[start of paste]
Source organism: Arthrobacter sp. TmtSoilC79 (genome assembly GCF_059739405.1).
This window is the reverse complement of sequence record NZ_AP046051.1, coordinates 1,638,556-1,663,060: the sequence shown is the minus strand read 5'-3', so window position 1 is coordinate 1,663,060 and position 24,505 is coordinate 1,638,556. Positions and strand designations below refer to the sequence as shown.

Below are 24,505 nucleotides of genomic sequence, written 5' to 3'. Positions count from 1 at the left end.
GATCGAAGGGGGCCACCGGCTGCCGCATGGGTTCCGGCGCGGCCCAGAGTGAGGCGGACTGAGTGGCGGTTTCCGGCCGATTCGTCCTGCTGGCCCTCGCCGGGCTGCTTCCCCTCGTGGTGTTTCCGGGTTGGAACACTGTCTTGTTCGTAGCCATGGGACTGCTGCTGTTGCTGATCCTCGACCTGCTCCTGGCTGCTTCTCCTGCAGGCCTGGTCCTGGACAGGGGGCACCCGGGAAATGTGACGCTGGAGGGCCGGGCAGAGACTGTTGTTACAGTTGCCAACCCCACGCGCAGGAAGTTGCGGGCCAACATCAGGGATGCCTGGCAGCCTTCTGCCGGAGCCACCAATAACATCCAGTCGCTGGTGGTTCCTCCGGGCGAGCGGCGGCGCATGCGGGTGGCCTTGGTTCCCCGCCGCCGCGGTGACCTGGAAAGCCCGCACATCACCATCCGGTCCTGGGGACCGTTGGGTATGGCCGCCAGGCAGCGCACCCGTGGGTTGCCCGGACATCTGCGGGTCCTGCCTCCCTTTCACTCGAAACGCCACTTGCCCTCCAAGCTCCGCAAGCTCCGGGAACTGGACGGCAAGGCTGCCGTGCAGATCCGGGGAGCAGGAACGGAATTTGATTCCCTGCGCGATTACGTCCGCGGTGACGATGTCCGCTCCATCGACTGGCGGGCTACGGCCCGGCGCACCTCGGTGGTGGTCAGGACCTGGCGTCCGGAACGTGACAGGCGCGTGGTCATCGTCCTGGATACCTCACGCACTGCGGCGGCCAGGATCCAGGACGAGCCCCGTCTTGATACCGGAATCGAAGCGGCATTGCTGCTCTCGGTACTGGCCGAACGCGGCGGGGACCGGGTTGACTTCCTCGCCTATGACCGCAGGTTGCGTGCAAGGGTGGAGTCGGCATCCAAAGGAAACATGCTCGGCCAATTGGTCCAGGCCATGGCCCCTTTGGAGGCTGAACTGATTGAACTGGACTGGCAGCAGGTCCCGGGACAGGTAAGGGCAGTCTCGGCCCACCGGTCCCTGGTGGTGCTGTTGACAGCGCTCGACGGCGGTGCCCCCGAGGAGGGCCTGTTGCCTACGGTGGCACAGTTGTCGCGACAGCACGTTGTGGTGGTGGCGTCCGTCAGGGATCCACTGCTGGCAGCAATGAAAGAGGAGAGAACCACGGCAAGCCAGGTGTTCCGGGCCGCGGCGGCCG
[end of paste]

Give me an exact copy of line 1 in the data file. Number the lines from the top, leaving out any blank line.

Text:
Source organism: Arthrobacter sp. TmtSoilC79 (genome assembly GCF_059739405.1).